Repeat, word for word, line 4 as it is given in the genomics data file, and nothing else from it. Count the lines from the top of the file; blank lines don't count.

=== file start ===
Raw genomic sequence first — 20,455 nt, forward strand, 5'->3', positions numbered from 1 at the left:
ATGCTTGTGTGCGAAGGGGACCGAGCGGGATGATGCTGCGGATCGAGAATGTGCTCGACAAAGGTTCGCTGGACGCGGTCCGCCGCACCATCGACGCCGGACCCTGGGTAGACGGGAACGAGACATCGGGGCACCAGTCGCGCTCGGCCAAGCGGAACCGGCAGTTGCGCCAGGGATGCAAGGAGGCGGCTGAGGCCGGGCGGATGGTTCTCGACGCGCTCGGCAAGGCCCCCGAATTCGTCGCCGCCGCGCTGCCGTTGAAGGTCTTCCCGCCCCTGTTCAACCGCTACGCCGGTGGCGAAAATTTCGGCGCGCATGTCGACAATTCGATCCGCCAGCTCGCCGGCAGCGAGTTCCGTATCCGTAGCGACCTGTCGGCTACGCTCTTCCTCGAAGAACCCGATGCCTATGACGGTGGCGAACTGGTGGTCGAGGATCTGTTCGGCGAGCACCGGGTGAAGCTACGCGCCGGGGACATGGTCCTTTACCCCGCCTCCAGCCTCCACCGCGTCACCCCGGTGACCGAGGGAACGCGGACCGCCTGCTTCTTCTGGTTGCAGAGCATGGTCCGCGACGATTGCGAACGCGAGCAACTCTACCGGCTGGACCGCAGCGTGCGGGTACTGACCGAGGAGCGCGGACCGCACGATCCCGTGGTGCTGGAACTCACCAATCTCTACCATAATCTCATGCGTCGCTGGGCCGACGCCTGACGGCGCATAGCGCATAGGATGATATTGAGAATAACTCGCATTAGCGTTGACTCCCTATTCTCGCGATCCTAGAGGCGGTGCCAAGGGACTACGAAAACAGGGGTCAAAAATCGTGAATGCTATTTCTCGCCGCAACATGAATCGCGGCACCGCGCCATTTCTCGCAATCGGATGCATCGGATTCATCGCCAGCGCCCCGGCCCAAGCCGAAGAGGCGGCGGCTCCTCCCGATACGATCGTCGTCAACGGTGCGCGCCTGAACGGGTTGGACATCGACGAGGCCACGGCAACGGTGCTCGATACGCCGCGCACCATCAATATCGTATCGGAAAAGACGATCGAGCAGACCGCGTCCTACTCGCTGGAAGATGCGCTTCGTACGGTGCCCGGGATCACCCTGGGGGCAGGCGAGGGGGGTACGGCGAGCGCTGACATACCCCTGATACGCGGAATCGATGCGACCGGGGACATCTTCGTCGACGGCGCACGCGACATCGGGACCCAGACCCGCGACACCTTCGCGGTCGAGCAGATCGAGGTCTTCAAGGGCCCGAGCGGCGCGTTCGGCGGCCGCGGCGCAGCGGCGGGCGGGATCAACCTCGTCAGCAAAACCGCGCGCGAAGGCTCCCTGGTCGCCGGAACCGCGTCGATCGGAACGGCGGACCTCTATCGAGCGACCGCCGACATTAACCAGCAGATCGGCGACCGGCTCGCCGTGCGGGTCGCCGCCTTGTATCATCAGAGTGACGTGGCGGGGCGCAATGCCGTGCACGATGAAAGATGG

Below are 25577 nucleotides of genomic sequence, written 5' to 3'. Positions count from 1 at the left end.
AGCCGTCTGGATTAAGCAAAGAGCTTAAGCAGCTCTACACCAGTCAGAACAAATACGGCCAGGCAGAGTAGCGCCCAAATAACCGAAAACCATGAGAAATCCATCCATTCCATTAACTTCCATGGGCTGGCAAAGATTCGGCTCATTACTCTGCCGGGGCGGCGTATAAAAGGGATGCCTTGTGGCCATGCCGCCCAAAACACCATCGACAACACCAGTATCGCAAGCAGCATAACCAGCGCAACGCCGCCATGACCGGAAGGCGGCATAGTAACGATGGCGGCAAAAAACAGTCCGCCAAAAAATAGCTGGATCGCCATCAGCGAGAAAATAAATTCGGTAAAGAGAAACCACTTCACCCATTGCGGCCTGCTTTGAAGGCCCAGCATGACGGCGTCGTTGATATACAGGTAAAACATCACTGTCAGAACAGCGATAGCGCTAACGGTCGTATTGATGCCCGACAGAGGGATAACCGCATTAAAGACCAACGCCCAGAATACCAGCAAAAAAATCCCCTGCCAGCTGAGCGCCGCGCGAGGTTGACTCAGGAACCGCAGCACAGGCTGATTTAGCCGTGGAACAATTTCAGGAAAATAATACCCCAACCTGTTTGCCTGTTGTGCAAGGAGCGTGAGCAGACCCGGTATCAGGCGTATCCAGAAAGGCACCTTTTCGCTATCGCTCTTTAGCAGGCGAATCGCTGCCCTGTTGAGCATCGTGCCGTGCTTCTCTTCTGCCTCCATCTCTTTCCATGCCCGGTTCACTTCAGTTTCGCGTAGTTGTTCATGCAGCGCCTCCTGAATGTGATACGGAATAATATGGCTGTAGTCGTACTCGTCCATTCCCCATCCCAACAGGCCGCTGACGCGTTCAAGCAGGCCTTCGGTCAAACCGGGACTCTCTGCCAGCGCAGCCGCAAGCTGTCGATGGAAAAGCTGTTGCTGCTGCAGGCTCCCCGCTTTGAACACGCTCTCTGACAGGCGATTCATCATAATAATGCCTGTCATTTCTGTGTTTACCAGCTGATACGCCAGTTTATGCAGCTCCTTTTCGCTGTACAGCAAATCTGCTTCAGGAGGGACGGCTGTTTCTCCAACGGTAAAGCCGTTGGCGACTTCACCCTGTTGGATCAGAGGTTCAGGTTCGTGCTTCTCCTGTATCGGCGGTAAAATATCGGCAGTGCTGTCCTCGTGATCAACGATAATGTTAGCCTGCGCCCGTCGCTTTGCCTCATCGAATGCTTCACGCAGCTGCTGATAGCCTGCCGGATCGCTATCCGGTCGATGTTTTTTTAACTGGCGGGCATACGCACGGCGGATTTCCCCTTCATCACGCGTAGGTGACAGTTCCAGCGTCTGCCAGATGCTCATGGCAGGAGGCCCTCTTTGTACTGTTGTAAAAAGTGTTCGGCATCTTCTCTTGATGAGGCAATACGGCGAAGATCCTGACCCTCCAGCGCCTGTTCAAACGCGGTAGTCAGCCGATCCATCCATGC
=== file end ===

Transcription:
AGCCGTCTGGATTAAGCAAAGAGCTTAAGCAGCTCTACACCAGTCAGAACAAATACGGCCAGGCAGAGTAGCGCCCAAATAACCGAAAACCATGAGAAATCCATCCATTCCATTAACTTCCATGGGCTGGCAAAGATTCGGCTCATTACTCTGCCGGGGCGGCGTATAAAAGGGATGCCTTGTGGCCATGCCGCCCAAAACACCATCGACAACACCAGTATCGCAAGCAGCATAACCAGCGCAACGCCGCCATGACCGGAAGGCGGCATAGTAACGATGGCGGCAAAAAACAGTCCGCCAAAAAATAGCTGGATCGCCATCAGCGAGAAAATAAATTCGGTAAAGAGAAACCACTTCACCCATTGCGGCCTGCTTTGAAGGCCCAGCATGACGGCGTCGTTGATATACAGGTAAAACATCACTGTCAGAACAGCGATAGCGCTAACGGTCGTATTGATGCCCGACAGAGGGATAACCGCATTAAAGACCAACGCCCAGAATACCAGCAAAAAAATCCCCTGCCAGCTGAGCGCCGCGCGAGGTTGACTCAGGAACCGCAGCACAGGCTGATTTAGCCGTGGAACAATTTCAGGAAAATAATACCCCAACCTGTTTGCCTGTTGTGCAAGGAGCGTGAGCAGACCCGGTATCAGGCGTATCCAGAAAGGCACCTTTTCGCTATCGCTCTTTAGCAGGCGAATCGCTGCCCTGTTGAGCATCGTGCCGTGCTTCTCTTCTGCCTCCATCTCTTTCCATGCCCGGTTCACTTCAGTTTCGCGTAGTTGTTCATGCAGCGCCTCCTGAATGTGATACGGAATAATATGGCTGTAGTCGTACTCGTCCATTCCCCATCCCAACAGGCCGCTGACGCGTTCAAGCAGGCCTTCGGTCAAACCGGGACTCTCTGCCAGCGCAGCCGCAAGCTGTCGATGGAAAAGCTGTTGCTGCTGCAGGCTCCCCGCTTTGAACACGCTCTCTGACAGGCGATTCATCATAATAATGCCTGTCATTTCTGTGTTTACCAGCTGATACGCCAGTTTATGCAGCTCCTTTTCGCTGTACAGCAAATCTGCTTCAGGAGGGACGGCTGTTTCTCCAACGGTAAAGCCGTTGGCGACTTCACCCTGTTGGATCAGAGGTTCAGGTTCGTGCTTCTCCTGTATCGGCGGTAAAATATCGGCAGTGCTGTCCTCGTGATCAACGATAATGTTAGCCTGCGCCCGTCGCTTTGCCTCATCGAATGCTTCACGCAGCTGCTGATAGCCTGCCGGATCGCTATCCGGTCGATGTTTTTTTAACTGGCGGGCATACGCACGGCGGATTTCCCCTTCATCACGCGTAGGTGACAGTTCCAGCGTCTGCCAGATGCTCATGGCAGGAGGCCCTCTTTGTACTGTTGTAAAAAGTGTTCGGCATCTTCTCTTGATGAGGCAATACGGCGAAGATCCTGACCCTCCAGCGCCTGTTCAAACGCGGTAGTCAGCCGATCCATCCATGC